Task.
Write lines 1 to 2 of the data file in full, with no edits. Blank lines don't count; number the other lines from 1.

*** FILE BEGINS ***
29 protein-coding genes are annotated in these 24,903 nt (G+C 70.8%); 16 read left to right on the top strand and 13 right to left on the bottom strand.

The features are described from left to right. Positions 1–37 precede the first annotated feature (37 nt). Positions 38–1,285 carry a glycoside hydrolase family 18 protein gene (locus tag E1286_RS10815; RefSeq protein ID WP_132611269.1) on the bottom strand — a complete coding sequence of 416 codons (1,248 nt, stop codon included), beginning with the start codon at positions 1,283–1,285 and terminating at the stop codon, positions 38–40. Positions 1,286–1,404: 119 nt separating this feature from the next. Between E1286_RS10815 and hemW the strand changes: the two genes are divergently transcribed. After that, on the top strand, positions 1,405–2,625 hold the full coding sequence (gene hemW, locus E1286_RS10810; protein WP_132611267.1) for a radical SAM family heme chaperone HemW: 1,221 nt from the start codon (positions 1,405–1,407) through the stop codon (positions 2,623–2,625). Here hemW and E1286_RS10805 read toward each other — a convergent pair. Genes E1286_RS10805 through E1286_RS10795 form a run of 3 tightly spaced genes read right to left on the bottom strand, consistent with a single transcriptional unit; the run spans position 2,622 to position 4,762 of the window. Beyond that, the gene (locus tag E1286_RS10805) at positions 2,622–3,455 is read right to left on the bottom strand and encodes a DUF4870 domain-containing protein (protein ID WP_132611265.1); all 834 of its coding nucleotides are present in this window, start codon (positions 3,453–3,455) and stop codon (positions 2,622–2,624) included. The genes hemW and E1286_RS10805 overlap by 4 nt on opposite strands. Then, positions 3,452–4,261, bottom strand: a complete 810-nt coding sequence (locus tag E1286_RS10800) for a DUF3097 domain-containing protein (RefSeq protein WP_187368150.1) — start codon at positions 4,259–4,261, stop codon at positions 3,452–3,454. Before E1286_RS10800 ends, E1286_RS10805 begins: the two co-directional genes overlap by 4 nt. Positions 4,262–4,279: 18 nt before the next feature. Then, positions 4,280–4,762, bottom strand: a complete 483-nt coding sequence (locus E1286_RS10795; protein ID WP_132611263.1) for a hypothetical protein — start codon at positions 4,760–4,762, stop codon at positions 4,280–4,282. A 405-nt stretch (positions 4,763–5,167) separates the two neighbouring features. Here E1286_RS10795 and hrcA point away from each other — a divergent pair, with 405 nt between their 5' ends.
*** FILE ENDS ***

29 protein-coding genes are annotated in these 24,903 nt (G+C 70.8%); 16 read left to right on the top strand and 13 right to left on the bottom strand.

The features are described from left to right. Positions 1–37 precede the first annotated feature (37 nt). Positions 38–1,285 carry a glycoside hydrolase family 18 protein gene (locus tag E1286_RS10815; RefSeq protein ID WP_132611269.1) on the bottom strand — a complete coding sequence of 416 codons (1,248 nt, stop codon included), beginning with the start codon at positions 1,283–1,285 and terminating at the stop codon, positions 38–40. Positions 1,286–1,404: 119 nt separating this feature from the next. Between E1286_RS10815 and hemW the strand changes: the two genes are divergently transcribed. After that, on the top strand, positions 1,405–2,625 hold the full coding sequence (gene hemW, locus E1286_RS10810; protein WP_132611267.1) for a radical SAM family heme chaperone HemW: 1,221 nt from the start codon (positions 1,405–1,407) through the stop codon (positions 2,623–2,625). Here hemW and E1286_RS10805 read toward each other — a convergent pair. Genes E1286_RS10805 through E1286_RS10795 form a run of 3 tightly spaced genes read right to left on the bottom strand, consistent with a single transcriptional unit; the run spans position 2,622 to position 4,762 of the window. Beyond that, the gene (locus tag E1286_RS10805) at positions 2,622–3,455 is read right to left on the bottom strand and encodes a DUF4870 domain-containing protein (protein ID WP_132611265.1); all 834 of its coding nucleotides are present in this window, start codon (positions 3,453–3,455) and stop codon (positions 2,622–2,624) included. The genes hemW and E1286_RS10805 overlap by 4 nt on opposite strands. Then, positions 3,452–4,261, bottom strand: a complete 810-nt coding sequence (locus tag E1286_RS10800) for a DUF3097 domain-containing protein (RefSeq protein WP_187368150.1) — start codon at positions 4,259–4,261, stop codon at positions 3,452–3,454. Before E1286_RS10800 ends, E1286_RS10805 begins: the two co-directional genes overlap by 4 nt. Positions 4,262–4,279: 18 nt before the next feature. Then, positions 4,280–4,762, bottom strand: a complete 483-nt coding sequence (locus E1286_RS10795; protein ID WP_132611263.1) for a hypothetical protein — start codon at positions 4,760–4,762, stop codon at positions 4,280–4,282. A 405-nt stretch (positions 4,763–5,167) separates the two neighbouring features. Here E1286_RS10795 and hrcA point away from each other — a divergent pair, with 405 nt between their 5' ends.